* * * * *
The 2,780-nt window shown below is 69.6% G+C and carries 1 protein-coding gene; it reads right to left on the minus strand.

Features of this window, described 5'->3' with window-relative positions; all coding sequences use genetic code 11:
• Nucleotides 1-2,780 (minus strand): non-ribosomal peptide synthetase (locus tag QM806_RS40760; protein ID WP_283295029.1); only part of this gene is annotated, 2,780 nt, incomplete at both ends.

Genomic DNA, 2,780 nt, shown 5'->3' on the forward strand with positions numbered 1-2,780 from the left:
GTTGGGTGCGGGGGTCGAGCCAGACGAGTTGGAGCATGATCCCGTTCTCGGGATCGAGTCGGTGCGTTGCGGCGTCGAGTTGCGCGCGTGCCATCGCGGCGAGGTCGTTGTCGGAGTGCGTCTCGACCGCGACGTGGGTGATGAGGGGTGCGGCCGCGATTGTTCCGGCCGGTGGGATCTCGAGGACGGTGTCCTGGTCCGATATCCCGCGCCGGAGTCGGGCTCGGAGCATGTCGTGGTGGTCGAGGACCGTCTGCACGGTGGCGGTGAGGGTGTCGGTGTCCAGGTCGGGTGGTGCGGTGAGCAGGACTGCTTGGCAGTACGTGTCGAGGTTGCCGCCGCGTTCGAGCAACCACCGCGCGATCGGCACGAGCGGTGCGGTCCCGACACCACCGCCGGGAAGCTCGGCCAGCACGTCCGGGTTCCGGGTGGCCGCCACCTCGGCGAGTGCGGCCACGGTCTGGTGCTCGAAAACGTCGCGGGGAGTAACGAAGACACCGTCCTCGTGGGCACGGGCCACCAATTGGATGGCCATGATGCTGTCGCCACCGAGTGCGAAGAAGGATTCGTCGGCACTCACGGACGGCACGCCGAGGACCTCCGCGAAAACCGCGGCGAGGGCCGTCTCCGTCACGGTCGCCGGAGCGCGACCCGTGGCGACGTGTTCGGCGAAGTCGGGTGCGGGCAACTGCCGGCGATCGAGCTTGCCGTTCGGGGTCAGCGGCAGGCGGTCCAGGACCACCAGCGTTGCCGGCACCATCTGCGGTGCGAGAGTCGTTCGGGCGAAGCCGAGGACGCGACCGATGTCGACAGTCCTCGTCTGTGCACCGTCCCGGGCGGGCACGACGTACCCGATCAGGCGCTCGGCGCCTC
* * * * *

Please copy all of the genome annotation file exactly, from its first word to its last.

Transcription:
The 2,780-nt window shown below is 69.6% G+C and carries 1 protein-coding gene; it reads right to left on the minus strand.

Features of this window, described 5'->3' with window-relative positions; all coding sequences use genetic code 11:
• Nucleotides 1-2,780 (minus strand): non-ribosomal peptide synthetase (locus tag QM806_RS40760; protein ID WP_283295029.1); only part of this gene is annotated, 2,780 nt, incomplete at both ends.

Genomic DNA, 2,780 nt, shown 5'->3' on the forward strand with positions numbered 1-2,780 from the left:
GTTGGGTGCGGGGGTCGAGCCAGACGAGTTGGAGCATGATCCCGTTCTCGGGATCGAGTCGGTGCGTTGCGGCGTCGAGTTGCGCGCGTGCCATCGCGGCGAGGTCGTTGTCGGAGTGCGTCTCGACCGCGACGTGGGTGATGAGGGGTGCGGCCGCGATTGTTCCGGCCGGTGGGATCTCGAGGACGGTGTCCTGGTCCGATATCCCGCGCCGGAGTCGGGCTCGGAGCATGTCGTGGTGGTCGAGGACCGTCTGCACGGTGGCGGTGAGGGTGTCGGTGTCCAGGTCGGGTGGTGCGGTGAGCAGGACTGCTTGGCAGTACGTGTCGAGGTTGCCGCCGCGTTCGAGCAACCACCGCGCGATCGGCACGAGCGGTGCGGTCCCGACACCACCGCCGGGAAGCTCGGCCAGCACGTCCGGGTTCCGGGTGGCCGCCACCTCGGCGAGTGCGGCCACGGTCTGGTGCTCGAAAACGTCGCGGGGAGTAACGAAGACACCGTCCTCGTGGGCACGGGCCACCAATTGGATGGCCATGATGCTGTCGCCACCGAGTGCGAAGAAGGATTCGTCGGCACTCACGGACGGCACGCCGAGGACCTCCGCGAAAACCGCGGCGAGGGCCGTCTCCGTCACGGTCGCCGGAGCGCGACCCGTGGCGACGTGTTCGGCGAAGTCGGGTGCGGGCAACTGCCGGCGATCGAGCTTGCCGTTCGGGGTCAGCGGCAGGCGGTCCAGGACCACCAGCGTTGCCGGCACCATCTGCGGTGCGAGAGTCGTTCGGGCGAAGCCGAGGACGCGACCGATGTCGACAGTCCTCGTCTGTGCACCGTCCCGGGCGGGCACGACGTACCCGATCAGGCGCTCGGCGCCTC